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Religions and the elephant

Rob Gaudet rebukes me: "If you believe that either all religions are wrong or, at most, one is right, then you must have a fundamentalist view. [No; I think that is misusing the word fundamentalist. RH]. There is a more tolerant way to view religion. It is described in Diana Eck's books discussing Hinduism. She herself is a Christian.

Eck says that a blind person who touches a small part of an elephant (e.g. the ear, the tail, or the foot) experiences a very different piece of the elephant than a person who touches a different piece. There are all touching the same elephant but experiencing different parts of it. The same holds for world religions as different ways of experiencing the transcendent.

Finally, there are parts of the Old Testament which also require women to be stoned to death for intercourse of any type before marriage. They are every bit as atrocious as the practices in the NYTimes article. I doubt that Islam requires its adherents to stone women. It is probably more of a cultural or social practice rather than a Qur'anic one".

My comment: Rob is referring to three of Diana Eck's books:

  • Darsan: Seeing the Divine Image in India - Although the role of the visual is essential to Indian tradition and culture, most attempts to understand its images are laden with misperceptions. Darsan, a Sanskrit word that means "seeing", is an aid to our vision, a book of ideas to help us read, think, and look at Hindu images with tolerance and imagination.
  • Banaras, City of Light - A book about the Hindu holy city (aka Vanarasi).
  • Encountering God - In the summer of 1965, as young Americans everywhere struggled to come to terms with the war in Vietnam and the crises of the civil rights movement, Diana Eck was a college student learning Hindi in preparation for her first visit to India. It was a trip that would change her life, bringing her into relationships with non-Christians.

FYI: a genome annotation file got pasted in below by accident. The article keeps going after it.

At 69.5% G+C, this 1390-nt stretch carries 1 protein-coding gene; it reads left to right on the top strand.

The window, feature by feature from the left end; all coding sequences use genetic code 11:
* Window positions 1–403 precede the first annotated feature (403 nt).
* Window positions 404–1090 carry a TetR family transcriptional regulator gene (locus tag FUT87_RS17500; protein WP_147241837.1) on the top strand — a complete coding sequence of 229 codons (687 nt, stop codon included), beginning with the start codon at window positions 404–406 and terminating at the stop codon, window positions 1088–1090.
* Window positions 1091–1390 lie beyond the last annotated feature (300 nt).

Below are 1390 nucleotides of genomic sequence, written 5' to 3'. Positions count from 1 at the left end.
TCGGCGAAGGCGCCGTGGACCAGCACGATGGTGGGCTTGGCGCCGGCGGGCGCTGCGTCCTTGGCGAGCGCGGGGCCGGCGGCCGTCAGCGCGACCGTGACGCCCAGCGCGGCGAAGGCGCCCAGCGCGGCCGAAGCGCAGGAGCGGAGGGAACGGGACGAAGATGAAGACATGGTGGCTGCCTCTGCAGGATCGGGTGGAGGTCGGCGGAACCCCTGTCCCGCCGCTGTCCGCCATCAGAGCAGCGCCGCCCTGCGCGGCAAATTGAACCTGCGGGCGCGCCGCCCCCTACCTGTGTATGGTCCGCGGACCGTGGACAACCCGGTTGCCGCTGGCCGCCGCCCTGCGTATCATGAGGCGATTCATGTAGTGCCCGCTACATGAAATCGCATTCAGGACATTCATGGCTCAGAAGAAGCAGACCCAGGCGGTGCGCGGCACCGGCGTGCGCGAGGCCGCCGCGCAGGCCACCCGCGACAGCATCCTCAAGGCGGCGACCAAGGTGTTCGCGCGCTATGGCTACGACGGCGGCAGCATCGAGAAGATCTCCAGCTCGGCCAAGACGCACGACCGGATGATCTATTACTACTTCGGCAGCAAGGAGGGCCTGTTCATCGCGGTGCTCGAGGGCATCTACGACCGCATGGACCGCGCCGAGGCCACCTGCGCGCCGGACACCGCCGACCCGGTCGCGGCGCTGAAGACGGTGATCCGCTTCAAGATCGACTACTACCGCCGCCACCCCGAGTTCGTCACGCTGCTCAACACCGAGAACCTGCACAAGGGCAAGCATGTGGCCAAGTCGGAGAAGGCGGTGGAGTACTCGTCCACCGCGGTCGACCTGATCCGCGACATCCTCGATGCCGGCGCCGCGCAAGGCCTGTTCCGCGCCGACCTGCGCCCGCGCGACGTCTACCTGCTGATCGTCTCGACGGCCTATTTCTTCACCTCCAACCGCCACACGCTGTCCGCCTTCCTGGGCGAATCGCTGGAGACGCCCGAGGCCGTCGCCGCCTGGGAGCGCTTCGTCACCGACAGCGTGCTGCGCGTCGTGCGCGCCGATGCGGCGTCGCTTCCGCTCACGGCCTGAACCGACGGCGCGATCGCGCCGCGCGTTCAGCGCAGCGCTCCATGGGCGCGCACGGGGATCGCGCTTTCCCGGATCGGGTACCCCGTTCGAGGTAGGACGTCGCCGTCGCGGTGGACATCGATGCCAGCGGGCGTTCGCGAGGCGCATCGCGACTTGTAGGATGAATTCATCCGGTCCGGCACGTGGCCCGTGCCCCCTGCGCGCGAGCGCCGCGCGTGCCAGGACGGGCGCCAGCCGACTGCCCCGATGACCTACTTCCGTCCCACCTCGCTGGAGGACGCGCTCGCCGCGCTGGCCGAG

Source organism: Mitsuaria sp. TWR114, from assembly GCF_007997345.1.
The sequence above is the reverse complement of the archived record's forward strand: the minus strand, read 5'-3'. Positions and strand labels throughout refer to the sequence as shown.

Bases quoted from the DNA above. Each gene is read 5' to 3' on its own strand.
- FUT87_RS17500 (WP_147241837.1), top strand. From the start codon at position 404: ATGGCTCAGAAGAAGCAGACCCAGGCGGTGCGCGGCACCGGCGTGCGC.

In the 60s it was trendy for young Americans to go to India and study Hinduism. Stanford's Dean of Religious Life, Scotty McLennan, was among them. Sorry, but I view Hinduism as strangely locked in a time warp. Its odd features, above all worship of various animals, take us back to Egyptian times. Why Hinduism got stuck there is a mystery. I believe in religious progress. One of the latest manifestations is Universal Unitarianism, which is what Scotty McLennan professes and which the elephant story alludes to. You may argue that there are many varieties of Hinduism, ancient and modern. In that case, we should specify which one we are talking about. Certainly the one represented by the Hindu religious party has no appeal for me. As for Vanarasi (Banaras), it is a filthy place, a center of the animal worship described above. The implication of Rob's story is that the elephant is God. I do not worship elephants, not even white ones.

As for the stoning of women, the Jews told Jesus that Moses commanded it. I have waited in vain for a reply to my question as tp when Orthodox Jews renounced the stoning of women. Perhaps they have not. The Muslims who stone women say their religion requires it. Perhaps Ed Jajko can tell us if that is so. Unless Ed has already left for Rome to occupy the papal throne.

Ronald Hilton - 5/24/02